Hertfordshire Archives and Local Studies
[Hertfordshire Records Office]
Link to HALS
Direct link to HALS Bookshop
Every UK County (or equivalent metropolitan body) has to provide a records repository where key historical documents - including parish registers, are deposited, together with a suitably equipped reading room. HALS was set up several years ago by combining the Hertfordshire County Records Office and the County Local Studies Library. It is situated at County Hall, Hertford, and an area with microfilm and microfiche readers has been set aside for family history research.
HALS is the official repository for Hertfordshire parish registers, but access to these is now on microfilm (except for some modern ones) to preserve them so unless you live locally you may find it more convenient to view the films at your nearest LDS Family History Centre. They also have many other documents from parish chests. A list of its holdings is available online.
It also holds most Hertfordshire wills and again a list of its holding are available online. Its online newspaper list also includes papers held in local libraries. In addition it holds an unbelievably wide collection of other documents on matters relating to Hertfordshire - some of which are relevant to the family historian. Nearly all of HALS' books are catalogued and online on Concerto (available through HertsDirect) and a large number of archive catalogue entries are on A2A (the Access to Archives database).
The book Tracing Your Family History in Hertfordshire is an essential introductory guide to the material they hold.
HALS holds a copy of the national register indexes of births, marriages and deaths, but order for certificates should be made from the Hertfordshire Registrar - link on the Hertsdirect page.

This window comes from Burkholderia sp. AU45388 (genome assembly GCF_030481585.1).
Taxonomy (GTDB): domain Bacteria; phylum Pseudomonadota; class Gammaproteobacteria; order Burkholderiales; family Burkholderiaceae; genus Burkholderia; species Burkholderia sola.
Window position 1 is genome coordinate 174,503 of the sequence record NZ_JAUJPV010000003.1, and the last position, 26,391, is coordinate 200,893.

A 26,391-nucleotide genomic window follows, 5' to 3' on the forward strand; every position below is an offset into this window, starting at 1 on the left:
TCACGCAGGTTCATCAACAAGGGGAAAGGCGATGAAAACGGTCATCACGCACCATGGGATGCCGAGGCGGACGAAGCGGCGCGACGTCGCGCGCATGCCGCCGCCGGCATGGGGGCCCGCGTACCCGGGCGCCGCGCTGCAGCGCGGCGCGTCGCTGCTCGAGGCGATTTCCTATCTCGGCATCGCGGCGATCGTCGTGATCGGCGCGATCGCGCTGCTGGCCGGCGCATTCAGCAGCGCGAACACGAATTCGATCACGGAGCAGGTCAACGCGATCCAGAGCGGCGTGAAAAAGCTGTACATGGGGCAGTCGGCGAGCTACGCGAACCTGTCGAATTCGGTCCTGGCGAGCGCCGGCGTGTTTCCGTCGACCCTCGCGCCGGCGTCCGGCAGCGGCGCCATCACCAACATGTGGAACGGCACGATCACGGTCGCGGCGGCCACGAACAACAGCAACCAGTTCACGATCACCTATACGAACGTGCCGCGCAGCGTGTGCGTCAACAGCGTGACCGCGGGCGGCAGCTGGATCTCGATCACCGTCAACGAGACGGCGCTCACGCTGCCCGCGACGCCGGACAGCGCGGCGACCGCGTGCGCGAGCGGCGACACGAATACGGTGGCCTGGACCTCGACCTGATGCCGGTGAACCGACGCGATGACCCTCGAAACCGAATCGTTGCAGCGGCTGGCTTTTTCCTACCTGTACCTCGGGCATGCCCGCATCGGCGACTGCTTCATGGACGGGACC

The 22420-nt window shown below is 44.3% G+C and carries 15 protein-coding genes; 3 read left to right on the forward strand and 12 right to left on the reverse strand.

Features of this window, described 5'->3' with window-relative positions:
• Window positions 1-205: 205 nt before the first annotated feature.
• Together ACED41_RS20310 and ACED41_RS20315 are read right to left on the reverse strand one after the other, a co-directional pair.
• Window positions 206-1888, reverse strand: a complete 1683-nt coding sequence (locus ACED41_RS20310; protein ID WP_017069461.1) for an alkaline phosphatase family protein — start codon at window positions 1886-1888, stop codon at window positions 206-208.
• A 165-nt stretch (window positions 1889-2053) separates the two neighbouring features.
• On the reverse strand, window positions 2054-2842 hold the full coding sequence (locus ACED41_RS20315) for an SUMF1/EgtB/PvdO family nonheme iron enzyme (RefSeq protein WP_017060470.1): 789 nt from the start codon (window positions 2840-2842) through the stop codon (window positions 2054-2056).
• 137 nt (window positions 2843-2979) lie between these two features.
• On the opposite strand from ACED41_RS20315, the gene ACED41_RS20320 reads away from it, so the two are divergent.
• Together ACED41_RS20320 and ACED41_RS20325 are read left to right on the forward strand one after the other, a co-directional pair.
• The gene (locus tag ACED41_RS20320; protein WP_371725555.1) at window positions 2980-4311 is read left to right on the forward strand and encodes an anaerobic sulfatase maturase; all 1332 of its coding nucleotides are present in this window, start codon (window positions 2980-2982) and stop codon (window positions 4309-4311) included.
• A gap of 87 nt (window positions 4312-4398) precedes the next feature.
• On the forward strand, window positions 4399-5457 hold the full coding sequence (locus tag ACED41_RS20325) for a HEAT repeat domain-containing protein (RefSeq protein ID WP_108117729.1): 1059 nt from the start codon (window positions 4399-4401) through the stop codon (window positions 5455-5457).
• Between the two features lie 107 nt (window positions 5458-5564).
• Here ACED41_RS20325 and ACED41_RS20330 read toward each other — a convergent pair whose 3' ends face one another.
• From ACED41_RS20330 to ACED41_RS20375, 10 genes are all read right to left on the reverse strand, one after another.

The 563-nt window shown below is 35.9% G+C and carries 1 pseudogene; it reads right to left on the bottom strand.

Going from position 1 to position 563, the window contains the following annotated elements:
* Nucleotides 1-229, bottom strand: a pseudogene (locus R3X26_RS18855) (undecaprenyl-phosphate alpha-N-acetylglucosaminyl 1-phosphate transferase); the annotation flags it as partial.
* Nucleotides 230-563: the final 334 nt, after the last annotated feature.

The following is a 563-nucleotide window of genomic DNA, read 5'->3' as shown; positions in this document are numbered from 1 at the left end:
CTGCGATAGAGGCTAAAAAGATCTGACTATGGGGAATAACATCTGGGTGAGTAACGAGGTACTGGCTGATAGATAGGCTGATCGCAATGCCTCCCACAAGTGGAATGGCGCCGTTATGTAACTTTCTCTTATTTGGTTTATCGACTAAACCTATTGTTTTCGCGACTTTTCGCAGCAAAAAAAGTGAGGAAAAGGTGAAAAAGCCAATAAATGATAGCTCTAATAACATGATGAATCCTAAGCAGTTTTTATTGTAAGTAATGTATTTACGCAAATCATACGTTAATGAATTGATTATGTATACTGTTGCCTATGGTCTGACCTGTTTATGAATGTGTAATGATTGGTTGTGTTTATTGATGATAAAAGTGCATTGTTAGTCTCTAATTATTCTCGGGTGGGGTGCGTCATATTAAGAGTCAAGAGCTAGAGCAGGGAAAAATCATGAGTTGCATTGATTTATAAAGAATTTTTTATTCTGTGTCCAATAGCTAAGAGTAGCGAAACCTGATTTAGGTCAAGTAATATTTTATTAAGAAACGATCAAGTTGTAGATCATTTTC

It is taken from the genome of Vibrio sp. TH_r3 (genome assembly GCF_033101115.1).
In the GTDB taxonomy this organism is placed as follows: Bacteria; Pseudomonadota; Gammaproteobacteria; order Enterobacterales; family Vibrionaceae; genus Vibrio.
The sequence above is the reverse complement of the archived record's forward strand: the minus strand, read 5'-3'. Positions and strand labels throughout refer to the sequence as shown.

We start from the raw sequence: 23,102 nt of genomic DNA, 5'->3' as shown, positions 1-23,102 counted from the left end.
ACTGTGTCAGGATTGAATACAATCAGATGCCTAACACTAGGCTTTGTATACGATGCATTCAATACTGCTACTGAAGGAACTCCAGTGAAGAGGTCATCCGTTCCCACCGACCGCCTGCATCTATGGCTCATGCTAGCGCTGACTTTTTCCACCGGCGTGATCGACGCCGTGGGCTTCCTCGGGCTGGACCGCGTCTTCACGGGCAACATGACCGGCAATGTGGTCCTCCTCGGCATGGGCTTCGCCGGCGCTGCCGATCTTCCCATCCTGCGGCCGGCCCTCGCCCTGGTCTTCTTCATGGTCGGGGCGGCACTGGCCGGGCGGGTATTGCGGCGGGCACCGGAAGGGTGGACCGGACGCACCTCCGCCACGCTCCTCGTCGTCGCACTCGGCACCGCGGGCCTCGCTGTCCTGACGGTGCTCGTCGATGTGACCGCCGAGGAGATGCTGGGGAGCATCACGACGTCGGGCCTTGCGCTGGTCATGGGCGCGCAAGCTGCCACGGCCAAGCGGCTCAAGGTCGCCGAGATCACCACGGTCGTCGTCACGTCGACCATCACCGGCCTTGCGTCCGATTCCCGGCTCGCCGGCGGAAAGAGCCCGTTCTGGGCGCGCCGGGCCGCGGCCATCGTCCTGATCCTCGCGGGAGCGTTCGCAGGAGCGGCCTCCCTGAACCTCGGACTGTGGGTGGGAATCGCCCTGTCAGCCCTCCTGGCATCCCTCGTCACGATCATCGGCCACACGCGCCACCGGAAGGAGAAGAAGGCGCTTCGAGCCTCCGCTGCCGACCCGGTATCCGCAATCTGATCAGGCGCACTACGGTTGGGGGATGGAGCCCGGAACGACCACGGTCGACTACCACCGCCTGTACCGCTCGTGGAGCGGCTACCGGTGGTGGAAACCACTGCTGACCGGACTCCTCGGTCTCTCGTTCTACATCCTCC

Hertfordshire Names Online is an essential tool and new sources are continually being added. Just a few of the additions in 2012 include Hertford Petty Sessions convictions between 1869 and 1911, Hertfordshire Reformatory School log books (1892-1901) and St Albans Workhouse registers (1835-1854 & 1900-1902).
HALS provides historical teaching material on the Victorians called the Hertfordshire Grid for Learning. It is an educational site which allows students to carry out investigations into historical events involving a wide range of documentary information. There are three projects relating to the Victorians briefly described below:
What was life like for people in Stevenage at the end of the 19th century and how had political, industrial and rural changes affected people's lives?
The database is made up of over 200 sources - including census returns, parish and farm records, maps, directories, photographs, newspaper articles, Board of Guardians and medical records, school log books and local committee papers - to enable students to explore and investigate life in Stevenage in the last decade of the 19th century.
HODDESDON HIGH ST 1890s
What did Hoddesdon look like at the end of the nineteenth century? If we travelled from the 21st century back along the High Street a hundred years ago what would we see, hear and smell? What could we buy? What has gone? What has survived?
Investigate some of the ways the local area has changed using a database of sources including the 1891 census, photographs, directories, maps, newspaper articles and advertisements.
TRING EPIDEMIC 1899
This is an interesting project, based on real events and with copies of a wide range of documents including letters to and from the Council, and relevant reference material.
There is also a teaching data base that I have not fully explored but which includes the prisoners in the County Goal at St Albans in the 1891 census.
A selection of photographs from the HALS collection is printed in the book Images in Hertfordshire.
During 2012 FindMyPast are to digitise the Hertfordshire Parish Registers and Bishops Transcripts held at HALS up to 1910 for baptisms, 1928 for marriages and 1990 for burials.
Page updated June 2008
September 2012 - Herts Names Online